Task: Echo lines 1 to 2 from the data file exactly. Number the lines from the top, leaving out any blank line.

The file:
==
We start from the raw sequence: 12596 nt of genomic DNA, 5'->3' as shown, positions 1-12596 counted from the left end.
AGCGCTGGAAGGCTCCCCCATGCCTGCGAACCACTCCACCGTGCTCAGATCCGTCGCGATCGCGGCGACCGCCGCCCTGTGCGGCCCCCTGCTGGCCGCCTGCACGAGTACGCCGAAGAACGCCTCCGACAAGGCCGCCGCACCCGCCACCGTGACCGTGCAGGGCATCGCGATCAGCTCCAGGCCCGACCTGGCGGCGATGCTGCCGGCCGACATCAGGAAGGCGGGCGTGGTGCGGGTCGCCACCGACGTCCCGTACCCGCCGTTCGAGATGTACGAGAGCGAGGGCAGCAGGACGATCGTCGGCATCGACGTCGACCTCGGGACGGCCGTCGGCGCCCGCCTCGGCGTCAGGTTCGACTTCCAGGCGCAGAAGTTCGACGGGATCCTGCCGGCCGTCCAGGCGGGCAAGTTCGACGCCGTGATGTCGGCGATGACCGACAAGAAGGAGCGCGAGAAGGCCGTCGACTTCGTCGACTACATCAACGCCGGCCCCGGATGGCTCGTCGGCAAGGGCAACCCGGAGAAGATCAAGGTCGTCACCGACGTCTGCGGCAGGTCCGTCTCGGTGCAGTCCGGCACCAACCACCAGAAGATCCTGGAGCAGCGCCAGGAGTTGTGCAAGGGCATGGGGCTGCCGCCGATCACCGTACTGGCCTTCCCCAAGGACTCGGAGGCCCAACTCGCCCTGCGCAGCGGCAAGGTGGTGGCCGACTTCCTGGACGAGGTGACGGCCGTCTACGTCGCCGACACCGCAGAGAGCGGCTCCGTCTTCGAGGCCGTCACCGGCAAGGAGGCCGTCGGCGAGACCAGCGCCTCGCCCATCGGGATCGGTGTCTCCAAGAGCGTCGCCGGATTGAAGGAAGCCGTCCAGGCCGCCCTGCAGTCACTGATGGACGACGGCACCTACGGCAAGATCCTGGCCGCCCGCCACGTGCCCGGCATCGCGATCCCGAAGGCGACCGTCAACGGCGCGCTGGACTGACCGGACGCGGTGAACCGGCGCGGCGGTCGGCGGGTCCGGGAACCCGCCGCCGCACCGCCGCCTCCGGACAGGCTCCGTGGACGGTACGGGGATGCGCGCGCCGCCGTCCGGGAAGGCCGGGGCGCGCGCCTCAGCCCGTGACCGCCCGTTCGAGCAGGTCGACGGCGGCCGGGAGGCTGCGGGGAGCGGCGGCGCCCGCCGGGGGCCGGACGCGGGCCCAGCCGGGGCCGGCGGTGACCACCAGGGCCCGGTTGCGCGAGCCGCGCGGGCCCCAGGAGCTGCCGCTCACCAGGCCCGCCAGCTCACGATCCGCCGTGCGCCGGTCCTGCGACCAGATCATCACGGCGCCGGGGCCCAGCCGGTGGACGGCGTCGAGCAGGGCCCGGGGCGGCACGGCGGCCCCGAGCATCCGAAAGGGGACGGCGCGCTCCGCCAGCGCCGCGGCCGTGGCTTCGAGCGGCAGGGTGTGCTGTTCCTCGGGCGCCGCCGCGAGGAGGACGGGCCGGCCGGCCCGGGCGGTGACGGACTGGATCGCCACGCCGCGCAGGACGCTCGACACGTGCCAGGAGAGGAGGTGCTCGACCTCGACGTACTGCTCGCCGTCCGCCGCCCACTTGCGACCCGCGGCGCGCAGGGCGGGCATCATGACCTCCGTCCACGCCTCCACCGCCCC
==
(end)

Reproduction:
We start from the raw sequence: 12596 nt of genomic DNA, 5'->3' as shown, positions 1-12596 counted from the left end.
AGCGCTGGAAGGCTCCCCCATGCCTGCGAACCACTCCACCGTGCTCAGATCCGTCGCGATCGCGGCGACCGCCGCCCTGTGCGGCCCCCTGCTGGCCGCCTGCACGAGTACGCCGAAGAACGCCTCCGACAAGGCCGCCGCACCCGCCACCGTGACCGTGCAGGGCATCGCGATCAGCTCCAGGCCCGACCTGGCGGCGATGCTGCCGGCCGACATCAGGAAGGCGGGCGTGGTGCGGGTCGCCACCGACGTCCCGTACCCGCCGTTCGAGATGTACGAGAGCGAGGGCAGCAGGACGATCGTCGGCATCGACGTCGACCTCGGGACGGCCGTCGGCGCCCGCCTCGGCGTCAGGTTCGACTTCCAGGCGCAGAAGTTCGACGGGATCCTGCCGGCCGTCCAGGCGGGCAAGTTCGACGCCGTGATGTCGGCGATGACCGACAAGAAGGAGCGCGAGAAGGCCGTCGACTTCGTCGACTACATCAACGCCGGCCCCGGATGGCTCGTCGGCAAGGGCAACCCGGAGAAGATCAAGGTCGTCACCGACGTCTGCGGCAGGTCCGTCTCGGTGCAGTCCGGCACCAACCACCAGAAGATCCTGGAGCAGCGCCAGGAGTTGTGCAAGGGCATGGGGCTGCCGCCGATCACCGTACTGGCCTTCCCCAAGGACTCGGAGGCCCAACTCGCCCTGCGCAGCGGCAAGGTGGTGGCCGACTTCCTGGACGAGGTGACGGCCGTCTACGTCGCCGACACCGCAGAGAGCGGCTCCGTCTTCGAGGCCGTCACCGGCAAGGAGGCCGTCGGCGAGACCAGCGCCTCGCCCATCGGGATCGGTGTCTCCAAGAGCGTCGCCGGATTGAAGGAAGCCGTCCAGGCCGCCCTGCAGTCACTGATGGACGACGGCACCTACGGCAAGATCCTGGCCGCCCGCCACGTGCCCGGCATCGCGATCCCGAAGGCGACCGTCAACGGCGCGCTGGACTGACCGGACGCGGTGAACCGGCGCGGCGGTCGGCGGGTCCGGGAACCCGCCGCCGCACCGCCGCCTCCGGACAGGCTCCGTGGACGGTACGGGGATGCGCGCGCCGCCGTCCGGGAAGGCCGGGGCGCGCGCCTCAGCCCGTGACCGCCCGTTCGAGCAGGTCGACGGCGGCCGGGAGGCTGCGGGGAGCGGCGGCGCCCGCCGGGGGCCGGACGCGGGCCCAGCCGGGGCCGGCGGTGACCACCAGGGCCCGGTTGCGCGAGCCGCGCGGGCCCCAGGAGCTGCCGCTCACCAGGCCCGCCAGCTCACGATCCGCCGTGCGCCGGTCCTGCGACCAGATCATCACGGCGCCGGGGCCCAGCCGGTGGACGGCGTCGAGCAGGGCCCGGGGCGGCACGGCGGCCCCGAGCATCCGAAAGGGGACGGCGCGCTCCGCCAGCGCCGCGGCCGTGGCTTCGAGCGGCAGGGTGTGCTGTTCCTCGGGCGCCGCCGCGAGGAGGACGGGCCGGCCGGCCCGGGCGGTGACGGACTGGATCGCCACGCCGCGCAGGACGCTCGACACGTGCCAGGAGAGGAGGTGCTCGACCTCGACGTACTGCTCGCCGTCCGCCGCCCACTTGCGACCCGCGGCGCGCAGGGCGGGCATCATGACCTCCGTCCACGCCTCCACCGCCCC